Early Interventions Result in High Rates for Breastfeeding at UCSF Benioff Children's Hospital

By Juliana Bunim on March 24, 2011

New parents Anders Persson and Aimee Sznewajs meet with lactation specialist Dawn Reidy to discuss breastfeeding their newborn Leo.

UCSF Benioff Children's Hospital has one of the highest rates of exclusive breastfeeding in the state of California, according to a report by the UC Davis Human Lactation Center and the California WIC Association.

The report titled, "One Hospital at a Time: Overcoming Barriers to Breastfeeding," ranks UCSF number four out of hospitals throughout California based on their rates of exclusive breastfeeding, when the infant only receives breast milk. At UCSF Benioff Children's Hospital, 88.7 percent of mothers exclusively breast fed their newborns, according to the report that cites 2009 data.

It also concludes that California hospitals need policies that support breastfeeding mothers to give children the best chance at good health from birth.  

“The health benefits of breastfeeding are above and beyond anything else,” said Dawn Reidy, RN, who is certified by the International Board of Lactation Consultant Examiners (IBCLC) and coordinator of lactation services at UCSF. “It really is the first step in preventative care for a child.”

UCSF lactation specialists and experts have been building a robust lactation service for the last 15 years, implementing a lactation task force, hiring certified lactation consultants and educating obstetricians, pediatricians, residents and nurses to create a climate of support that is passed down to the patient.

“The medical center has supported a cadre of nurses who are lactation certified and that is their primary job to provide breast feeding support and intervention to every mother,” said Carol Miller, MD, clinical professor of pediatrics and medical director of the Well Newborn Nursery. “In addition, that same group has taken on the job of providing education for all of the nurses so even the staff nurses are at least able to help mothers get started and clued into our philosophy and support so when things get challenging they don’t go straight to the bottle.”

Reidy tries to see all babies and mothers during the first 24 hours of life, educating them and addressing concerns. “It gives them an idea of what they should be feeling and look out for,” she said. “It’s a concerted team effort all around. The nurses, obstetricians and midwives are an essential team. If a baby can nurse in the first two hours of life, the likelihood of ongoing success is much higher.”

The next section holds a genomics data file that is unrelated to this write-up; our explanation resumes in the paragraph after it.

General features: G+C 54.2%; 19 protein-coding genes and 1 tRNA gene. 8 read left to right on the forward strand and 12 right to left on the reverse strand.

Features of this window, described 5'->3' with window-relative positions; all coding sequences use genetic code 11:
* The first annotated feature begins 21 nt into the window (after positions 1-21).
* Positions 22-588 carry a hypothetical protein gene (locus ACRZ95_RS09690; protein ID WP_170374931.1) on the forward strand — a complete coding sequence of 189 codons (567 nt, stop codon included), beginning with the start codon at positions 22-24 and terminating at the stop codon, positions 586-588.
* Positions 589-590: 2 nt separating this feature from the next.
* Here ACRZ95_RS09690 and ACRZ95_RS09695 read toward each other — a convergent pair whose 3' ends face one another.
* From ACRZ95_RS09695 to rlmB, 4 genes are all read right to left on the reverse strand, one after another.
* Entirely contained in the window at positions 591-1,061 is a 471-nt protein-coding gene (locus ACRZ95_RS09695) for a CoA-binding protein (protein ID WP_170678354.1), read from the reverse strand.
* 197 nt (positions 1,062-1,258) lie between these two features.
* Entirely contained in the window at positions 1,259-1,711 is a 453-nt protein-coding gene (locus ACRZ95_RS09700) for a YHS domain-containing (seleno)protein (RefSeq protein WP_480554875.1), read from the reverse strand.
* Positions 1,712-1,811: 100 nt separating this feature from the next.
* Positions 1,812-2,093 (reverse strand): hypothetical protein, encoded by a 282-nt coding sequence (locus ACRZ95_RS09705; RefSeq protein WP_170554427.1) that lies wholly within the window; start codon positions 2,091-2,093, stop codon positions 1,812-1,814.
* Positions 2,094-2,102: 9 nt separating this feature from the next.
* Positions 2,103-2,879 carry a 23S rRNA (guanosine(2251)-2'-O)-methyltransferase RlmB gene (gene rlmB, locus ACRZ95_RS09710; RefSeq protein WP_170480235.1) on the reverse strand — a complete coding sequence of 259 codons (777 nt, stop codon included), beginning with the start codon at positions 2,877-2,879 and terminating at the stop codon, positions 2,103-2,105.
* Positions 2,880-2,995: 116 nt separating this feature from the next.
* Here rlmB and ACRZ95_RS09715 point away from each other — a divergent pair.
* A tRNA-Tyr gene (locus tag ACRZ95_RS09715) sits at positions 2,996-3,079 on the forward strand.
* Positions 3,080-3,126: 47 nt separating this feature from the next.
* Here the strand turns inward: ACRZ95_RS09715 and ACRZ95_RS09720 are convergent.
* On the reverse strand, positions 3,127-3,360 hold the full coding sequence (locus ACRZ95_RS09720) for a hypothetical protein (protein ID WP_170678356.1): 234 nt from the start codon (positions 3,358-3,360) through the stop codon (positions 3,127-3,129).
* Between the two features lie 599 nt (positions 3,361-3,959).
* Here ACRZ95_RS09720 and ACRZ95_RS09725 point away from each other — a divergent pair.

All of the nurses are trained in breastfeeding assistance and all new nurses spend a day following a lactation specialist, a certification that requires more than 1,000 hours working with individual breastfeeding moms and babies. Residents in obstetrics and pediatrics must attend a lecture on breastfeeding and the intensive care nursery is staffed with its own lactation consultant.

Benefits of Breastfeeding

That education is then passed on to expectant mothers starting with their prenatal visits. “We work to get the mothers engaged in wanting to breast feed which has to happen prenatally and certainly we have a very supportive [obstetrics] group that has embraced that concept,” said Miller.  “We encourage women to breast feed with information about how important it is and benefits to not just the baby but the mother.”

Lactation specialist Dawn Reidy meets with new moms within 24 hours of delivery to answer questions and provide breastfeeding support.

Breastfeeding is widely considered one of the most important preventative care measures for children’s health, reducing risk for infections and chronic diseases including diabetes, asthma and obesity. It also reduces the mother’s risk for type 2 diabetes and breast and ovarian cancers. The American Academy of Pediatrics recommends that women who do not have health problems exclusively breastfeed for the first six months of life to give maximum benefits to the baby.

“Breastfeeding was supported from the beginning of my pregnancy and immediately after delivery, without having to ask for more information,” said Aimee Sznewajs, a fourth-year UCSF medical student who delivered baby Leo this month.

Her husband Anders Persson, PhD, an assistant adjunct professor of neurology and researcher in the Weiss Lab at the UCSF Mission Bay campus agrees. “The staff has been amazing all the way through. All of the people coming in make us feel really safe and supported.”

Several forums are available to expectant and new mothers, including prenatal classes and one-on-one visits with lactation consultants. Established in 2005, the lactation task force oversees the coordination of all of these inpatient and outpatient efforts and protocols to create a continuity of care and philosophy.

“The task force provides a linkage with outside lactation consultants, provides prenatal courses and keeps abreast of research in lactation,” said Sharon Wiener, a certified nurse midwife at UCSF Women's Health Center and a leader of the Lactation Task Force Committee.

The group meets once a month to “problem shoot, come to a consensus in our program, intervention and research,” said Miller, the other task force leader. “We’ve created several forums to get mothers engaged so when they come to deliver they’re receptive and we try to build on that.”

The ongoing efforts are paying off, reflected both in the statewide ranking and in the experience in the hospital. “We’re very proud to see the rates are at the high levels they are,” said Miller. “We’ve worked really hard on this and it’s about this culture we’re creating and sustaining.”

Photos by Cindy Chew